EMMANUEL Callender said it was an emotional moment for him when the Trinidad and Tobago men’s 4x100-metre 2008 Beijing Olympic team received their gold medals – 14 years later.
Callender, Richard Thompson, Marc Burns, Keston Bledman and Aaron Armstrong received their medals in a short Olympic medal reallocation ceremony at the Olympic Museum in Lausanne, Switzerland, on Tuesday.
At the 2008 Olympics, Jamaica won the men’s 4x100m event, led by legendary sprinter Usain Bolt. However, in 2017, the International Olympic Committee (IOC) revealed that Jamaica team member Nesta Carter had violated the anti-doping code by testing positive for methylhexaneamine. Jamaica were disqualified and TT, who had earned silver, were announced as the new winners.
Callender, speaking to Newsday following the ceremony, said, “I am not looking at (it being) 14 years later. What comes to mind is all the hard work I have put in honestly over the years being a clean athlete. This is just the reality of the sport of what is taking place day to day around the world.
“You see many people recently and in the past tested positive who we would have believed were clean champions.
Callender said he thought about the “blood, sweat and tears towards that first Olympics.”
He was elated to be with his teammates. “It was a really good feeling to share that moment. I think you would have seen in the award ceremony that I would have shared some tears. When I had to sing the national anthem I really could not hold back on the tears.”
For the TT public, it was also a memorable moment hearing the national anthem play.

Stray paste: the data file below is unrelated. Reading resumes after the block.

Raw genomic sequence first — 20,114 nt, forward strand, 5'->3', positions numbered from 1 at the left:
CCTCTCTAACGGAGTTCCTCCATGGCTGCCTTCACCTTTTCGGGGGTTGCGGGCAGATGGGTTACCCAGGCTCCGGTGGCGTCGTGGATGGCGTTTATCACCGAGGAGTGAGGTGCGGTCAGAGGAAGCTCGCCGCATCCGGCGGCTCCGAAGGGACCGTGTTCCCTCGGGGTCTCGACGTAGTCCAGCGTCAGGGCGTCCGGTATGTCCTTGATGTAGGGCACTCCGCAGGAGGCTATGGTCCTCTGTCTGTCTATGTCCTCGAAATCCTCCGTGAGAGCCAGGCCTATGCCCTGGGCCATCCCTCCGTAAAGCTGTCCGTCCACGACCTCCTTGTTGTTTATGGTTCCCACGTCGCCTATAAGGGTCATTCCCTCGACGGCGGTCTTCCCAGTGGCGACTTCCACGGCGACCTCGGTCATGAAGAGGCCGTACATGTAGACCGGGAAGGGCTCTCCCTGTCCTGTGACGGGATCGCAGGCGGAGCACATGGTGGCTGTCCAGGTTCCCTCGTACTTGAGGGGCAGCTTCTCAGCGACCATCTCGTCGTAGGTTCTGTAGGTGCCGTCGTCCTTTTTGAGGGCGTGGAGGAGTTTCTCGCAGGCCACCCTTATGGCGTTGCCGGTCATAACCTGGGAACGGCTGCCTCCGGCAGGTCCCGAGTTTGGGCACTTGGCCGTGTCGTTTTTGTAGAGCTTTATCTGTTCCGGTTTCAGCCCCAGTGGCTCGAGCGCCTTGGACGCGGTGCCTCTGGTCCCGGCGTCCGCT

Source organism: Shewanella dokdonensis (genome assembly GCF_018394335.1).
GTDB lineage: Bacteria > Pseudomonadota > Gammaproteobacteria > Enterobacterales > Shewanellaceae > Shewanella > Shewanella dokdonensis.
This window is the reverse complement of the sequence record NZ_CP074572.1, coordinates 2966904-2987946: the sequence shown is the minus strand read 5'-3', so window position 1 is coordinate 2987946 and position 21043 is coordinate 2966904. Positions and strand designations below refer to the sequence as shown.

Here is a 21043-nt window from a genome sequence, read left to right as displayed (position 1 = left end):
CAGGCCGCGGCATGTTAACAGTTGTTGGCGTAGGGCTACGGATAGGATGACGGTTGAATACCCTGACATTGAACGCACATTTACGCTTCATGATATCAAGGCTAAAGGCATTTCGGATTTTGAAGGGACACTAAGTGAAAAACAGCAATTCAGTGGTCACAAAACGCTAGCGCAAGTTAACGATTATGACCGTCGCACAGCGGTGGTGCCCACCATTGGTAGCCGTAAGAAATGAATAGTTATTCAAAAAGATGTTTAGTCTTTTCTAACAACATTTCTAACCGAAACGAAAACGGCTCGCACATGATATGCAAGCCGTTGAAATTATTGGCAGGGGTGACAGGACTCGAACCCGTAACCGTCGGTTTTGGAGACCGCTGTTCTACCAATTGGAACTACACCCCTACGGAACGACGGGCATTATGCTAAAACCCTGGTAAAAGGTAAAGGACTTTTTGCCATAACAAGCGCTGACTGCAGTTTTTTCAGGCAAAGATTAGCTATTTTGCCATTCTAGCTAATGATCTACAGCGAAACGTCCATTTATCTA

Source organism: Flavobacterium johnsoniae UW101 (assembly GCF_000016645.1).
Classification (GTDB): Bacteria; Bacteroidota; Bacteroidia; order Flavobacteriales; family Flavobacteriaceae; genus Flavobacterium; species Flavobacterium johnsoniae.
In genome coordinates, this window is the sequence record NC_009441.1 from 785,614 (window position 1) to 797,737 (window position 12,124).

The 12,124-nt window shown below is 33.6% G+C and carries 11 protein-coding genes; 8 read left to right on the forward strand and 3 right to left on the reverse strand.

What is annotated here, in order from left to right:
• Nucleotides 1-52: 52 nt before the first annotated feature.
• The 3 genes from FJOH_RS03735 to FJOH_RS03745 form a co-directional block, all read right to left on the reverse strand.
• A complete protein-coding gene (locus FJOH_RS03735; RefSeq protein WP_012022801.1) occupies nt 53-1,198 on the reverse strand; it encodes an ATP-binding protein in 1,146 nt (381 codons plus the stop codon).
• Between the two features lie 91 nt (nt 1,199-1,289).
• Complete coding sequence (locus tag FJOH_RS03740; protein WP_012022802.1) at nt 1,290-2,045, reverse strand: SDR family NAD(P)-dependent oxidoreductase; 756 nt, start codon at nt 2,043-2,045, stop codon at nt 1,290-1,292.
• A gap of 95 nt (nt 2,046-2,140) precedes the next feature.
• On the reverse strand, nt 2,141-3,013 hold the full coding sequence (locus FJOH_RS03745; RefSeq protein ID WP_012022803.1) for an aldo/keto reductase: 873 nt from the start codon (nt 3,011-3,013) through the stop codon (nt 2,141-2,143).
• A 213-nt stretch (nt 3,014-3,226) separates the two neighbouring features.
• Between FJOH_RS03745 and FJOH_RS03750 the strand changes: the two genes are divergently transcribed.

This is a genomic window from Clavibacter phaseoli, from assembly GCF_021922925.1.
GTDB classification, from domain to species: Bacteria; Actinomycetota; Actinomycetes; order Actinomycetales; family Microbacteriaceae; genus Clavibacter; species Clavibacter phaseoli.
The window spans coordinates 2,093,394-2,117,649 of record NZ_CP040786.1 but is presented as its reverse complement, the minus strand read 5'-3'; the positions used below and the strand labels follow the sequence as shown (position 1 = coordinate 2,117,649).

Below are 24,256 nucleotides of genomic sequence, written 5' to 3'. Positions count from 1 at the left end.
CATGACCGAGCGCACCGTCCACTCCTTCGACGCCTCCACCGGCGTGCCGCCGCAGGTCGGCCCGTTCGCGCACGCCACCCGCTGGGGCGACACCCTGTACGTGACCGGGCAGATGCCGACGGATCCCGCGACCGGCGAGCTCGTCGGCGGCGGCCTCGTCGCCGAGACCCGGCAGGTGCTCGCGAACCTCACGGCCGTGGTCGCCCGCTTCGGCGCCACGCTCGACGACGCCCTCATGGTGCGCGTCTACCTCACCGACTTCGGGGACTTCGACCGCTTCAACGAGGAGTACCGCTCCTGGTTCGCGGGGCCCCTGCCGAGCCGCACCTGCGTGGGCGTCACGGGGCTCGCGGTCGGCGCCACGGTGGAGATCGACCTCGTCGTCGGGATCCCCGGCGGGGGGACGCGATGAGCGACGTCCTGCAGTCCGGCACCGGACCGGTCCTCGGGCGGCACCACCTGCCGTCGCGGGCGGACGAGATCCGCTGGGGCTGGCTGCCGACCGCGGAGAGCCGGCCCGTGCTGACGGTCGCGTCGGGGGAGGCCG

During the interview, Callender decided to switch things up by asking this reporter about the experience of viewing the ceremony.
“Some people would say the moment would have been lost 14 years later, but I don’t think so. It was special to hear the anthem and see you guys receive the medal,” this reporter said.
At the ceremony on Tuesday, IOC president Thomas Bach said he knew the TT athletes would have liked to experience such a special moment at the 2008 Games.
Bach said, “All of our feelings are mixed I guess. All of us and in particular you would have preferred to have this ceremony in the Olympic stadium in Beijing in 2008 and to share this feeling immediately after your victory, to enjoy it in the emotional moment after having crossed the finish line first.”
He said the IOC’s goal was to protect clean athletes.
“Finally justice is being done and that nobody in the Olympic movement, and particular not the IOC, just accepted the result from Beijing at the time and forgot about everything, but that we took the necessary precaution to make sure that cheaters could never feel safe.”
After Bach spoke, the TT athletes were introduced and brought on stage. After receiving their medals, the president of the TT Olympic Committee (TTOC) Diane Henderson presented all the athletes with a bouquet.
The national anthem was then played on the steelpan for the first time in an international ceremony. The athletes then took pictures with the TT flag.
Former president of the TTOC Brian Lewis was a strong advocate for playing the national anthem on pan.
Lewis said, “I always believed that the steelpan version of the national anthem and getting the IOC to approve it for Olympic medal ceremonies was an important global recognition for our national instrument.”
The athletes were accompanied by members of their families.